Among the requirements, the fulfillment of which could satisfy the Russian president, some Russian and even European and American experts name the possible Finlandization of Ukraine. According to this scenario, the state should abandon the occupied territories, as well as limit its own sovereignty in foreign policy dimension. Moreover, in an article by Vladimir Frolov, published by the Carnegie Moscow Center under the title «A lot, loudly, in a hurry. How Russia could reach an agreement with NATO» a thesis about «wider Minsk» appears, providing for the Finlandization of all post-Soviet states. Vladimir Frolov refers to the American experts of the Carnegie Endowment Eugene Rumer and Andrew Weiss, who noted that the «wider Minsk» would reflect the shift of Russian «red lines» regarding Ukraine and provide for Russia's full membership in the new European security architecture. Thus, the Russian threat by force can lead to the formation of a new world order with spheres of influence and the right of regional poles to legitimately interfere in the affairs of neighboring states, contrary to the fundamental principles of international law, as it was in the 19th century. In such conditions, the Finlandization of Ukraine would mean the absorption of the country by the Russian Federation. Analyzing the recent statements of Vladimir Putin, as well as his article «On the Historical Unity of Russians and Ukrainians», it becomes clear that an independent state of Ukraine does not exist for him. There is only one Russian people, divided as a result of «the main geopolitical catastrophe of the 20th century» - the collapse of the Soviet Union.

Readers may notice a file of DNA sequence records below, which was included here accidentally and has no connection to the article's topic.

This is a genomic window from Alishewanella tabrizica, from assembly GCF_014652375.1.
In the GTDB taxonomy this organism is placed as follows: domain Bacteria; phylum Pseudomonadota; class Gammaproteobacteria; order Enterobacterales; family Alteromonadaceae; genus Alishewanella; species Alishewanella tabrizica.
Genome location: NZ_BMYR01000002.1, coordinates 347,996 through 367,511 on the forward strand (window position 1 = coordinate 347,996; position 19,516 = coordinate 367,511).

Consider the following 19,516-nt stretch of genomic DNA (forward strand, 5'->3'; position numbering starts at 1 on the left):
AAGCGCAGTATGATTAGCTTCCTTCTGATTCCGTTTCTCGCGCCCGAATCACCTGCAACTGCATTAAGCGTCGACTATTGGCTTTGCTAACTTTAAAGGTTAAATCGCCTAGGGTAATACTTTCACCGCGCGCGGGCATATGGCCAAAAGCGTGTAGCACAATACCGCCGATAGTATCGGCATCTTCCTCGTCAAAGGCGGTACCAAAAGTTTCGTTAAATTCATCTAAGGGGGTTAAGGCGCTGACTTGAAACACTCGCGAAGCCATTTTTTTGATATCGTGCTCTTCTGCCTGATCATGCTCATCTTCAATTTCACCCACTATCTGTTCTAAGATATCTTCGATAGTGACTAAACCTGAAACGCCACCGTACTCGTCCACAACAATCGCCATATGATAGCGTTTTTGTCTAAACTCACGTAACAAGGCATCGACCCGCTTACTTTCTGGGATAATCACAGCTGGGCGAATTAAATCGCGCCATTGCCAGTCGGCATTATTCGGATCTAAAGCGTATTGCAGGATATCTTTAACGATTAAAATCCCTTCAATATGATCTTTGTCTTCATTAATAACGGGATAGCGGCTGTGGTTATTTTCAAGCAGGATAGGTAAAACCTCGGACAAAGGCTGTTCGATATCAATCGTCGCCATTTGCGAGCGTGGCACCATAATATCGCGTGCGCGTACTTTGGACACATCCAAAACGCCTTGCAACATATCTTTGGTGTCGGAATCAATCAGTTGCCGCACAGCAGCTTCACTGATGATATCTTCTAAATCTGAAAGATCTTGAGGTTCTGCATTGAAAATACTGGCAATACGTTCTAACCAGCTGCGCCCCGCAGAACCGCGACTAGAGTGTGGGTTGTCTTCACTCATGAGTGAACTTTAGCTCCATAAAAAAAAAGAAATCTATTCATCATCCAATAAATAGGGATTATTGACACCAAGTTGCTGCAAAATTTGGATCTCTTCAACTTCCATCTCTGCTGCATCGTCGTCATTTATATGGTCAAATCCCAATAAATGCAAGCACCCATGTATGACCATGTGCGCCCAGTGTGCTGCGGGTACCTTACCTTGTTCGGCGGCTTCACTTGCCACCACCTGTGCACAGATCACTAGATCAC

Over the past 8 years, the Russian Federation has significantly expanded its influence in the Baltic-Black Sea region. The occupied Autonomous Republic of Crimea has become a large military base, and the deployment of weapons on its territory creates an anti-access and area denial zone in the Black Sea (A2 / AD). The Bastion and Bal coastal defense systems, equipped with anti-ship missiles, have been deployed in Crimea. It is likely that the range of the Bastion system could reach the Black Sea Straits, as well as Ukrainian, Bulgarian, Romanian and Turkish ports. Russia has also deployed S-300 and S-400 air defense systems on the peninsula with the ability to target strategic bombers, ballistic and cruise missiles, and ground targets. The S-400 system is further improved by an anti-aircraft missile and artillery system «Pantsir-S1», which was provided to the air defense forces located in the Crimea. These systems are complemented by Monolith-B coastal surface and air reconnaissance systems and other radars that provide long-range surveillance, early warning and target detection. The creation of the A2 / AD zone means that Russia has the ability to block the entry of NATO troops into the Black Sea, thus influencing NATO's potential actions.